Interview: Emma Packer, “There’s a lot of pressure on society for women to be perfect”

Interview: Emma Packer, “There’s a lot of pressure on society for women to be perfect”

After a successful run at the Camden People’s Theatre in 2016, CTRL+ALT+DELETE by Emma Packer returns as part of FIRST Festival of Solo Performance 2017 at the Tristan Bates Theatre. Exploring the myth that mothers are all-loving and protective of their children, which serves to isolate us from the truth and the harsh realities of life, the show suggests that maybe things aren’t as they first appear.

I caught up with writer and performer Emma Packer to discuss the show as it returns to London in its new form:

 

How is the show going – are you ready for the performances on 27 – 28 April?

I’m really excited. I did the show in rhyme for Edinburgh Fringe. But I wanted to explore the characters more and the subject matter didn’t quite suit it being in rhyme – it is quite harrowing. I changed the script after some helpful reviews, although one review was upset that I didn’t have any technology in my show, because it was called CTRL+ALT+DELETE and didn’t have a computer in it! I’ve evolved the show a bit more from there and last year performed it at Camden People’s Theatre.

 

Where did the inspiration come from?

I had this character, Amy Jones, that I used to perform through stand-up character comedy. But she always had a political voice; as a person, I have a political interest. I wanted to explore a subject matter that very rarely gets explored, which is this controlling and abusive relationship between her and her mum – I had this backstory in mind when I first created her. I also wanted to raise awareness – on TV, control and abuse is very one-sided, about the men who break up families. Whether it’s women affecting men in relationships or whether the women abusive to children, there are other angles there too.

 

Do you think that the media paints this topic as one-sided?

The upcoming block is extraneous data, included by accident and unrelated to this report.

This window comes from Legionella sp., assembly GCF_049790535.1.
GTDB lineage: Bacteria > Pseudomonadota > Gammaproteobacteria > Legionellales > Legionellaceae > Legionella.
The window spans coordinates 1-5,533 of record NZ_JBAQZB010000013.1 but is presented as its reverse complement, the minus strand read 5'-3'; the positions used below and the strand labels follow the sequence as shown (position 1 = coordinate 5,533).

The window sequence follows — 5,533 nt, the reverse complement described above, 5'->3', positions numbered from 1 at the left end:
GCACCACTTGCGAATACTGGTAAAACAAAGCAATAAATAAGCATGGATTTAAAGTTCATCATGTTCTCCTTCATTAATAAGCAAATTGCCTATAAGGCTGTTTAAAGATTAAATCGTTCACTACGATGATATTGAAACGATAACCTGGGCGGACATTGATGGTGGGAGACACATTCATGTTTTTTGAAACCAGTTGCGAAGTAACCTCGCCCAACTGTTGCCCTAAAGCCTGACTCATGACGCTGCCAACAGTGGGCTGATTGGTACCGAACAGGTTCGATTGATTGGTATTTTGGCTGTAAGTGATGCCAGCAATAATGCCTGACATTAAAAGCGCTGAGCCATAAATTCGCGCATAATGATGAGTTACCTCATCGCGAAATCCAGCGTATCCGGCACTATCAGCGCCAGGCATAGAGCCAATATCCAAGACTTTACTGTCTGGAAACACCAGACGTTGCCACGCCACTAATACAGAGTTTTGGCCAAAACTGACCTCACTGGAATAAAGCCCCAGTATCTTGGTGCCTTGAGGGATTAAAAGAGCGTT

Yes, I do. Not just in media, I’ve found that a lot of women don’t want to be honest about it. Whether it’s happened to them or whether they’ve seen it, maybe because of the pressure of society, which I talk about in the play, this Hollywood ideal is to form the most amazing mother-daughter relationships. There’s a lot of pressure on society for women to be perfect and therefore as a result they don’t want to talk. 

 

 

 

There isn’t a lot of tech in the play. Was there a conscious decision to leave this out?

I think the show is very wordy. The writing is very different for the mother and for Amy – Amy is very poetic and profound, the mother makes you laugh but you don’t want to like her as well. I think you find this of a lot of bullies, they can be quite charismatic and get everyone on side but fundamentally they’re cowards. I want the words to speak for themselves; at Tristan Bates Theatre you have this blank canvas, so hopefully the words and my performance are enough to entertain people.

I would like a TV company to pick it up and I could really see it developed into a TV drama. I would also love to see it at Soho Theatre – I think it would fit in very well with their programming.

 

Have you performed in Tristan Bates or at Edinburgh Fringe Festival before?

Yes, I’ve done a couple of things years ago. They had this 24-hour theatre festival so I remember doing a show at 11 o’ clock at night, which was quite amusing. I also did one of my character comedy shows there as well, so I’m really excited to be back in the space. I met with Matthew Keeler last year about the show because I knew that FIRST festival was something I wanted to be in and he’s been great through the whole process, which makes everything easier.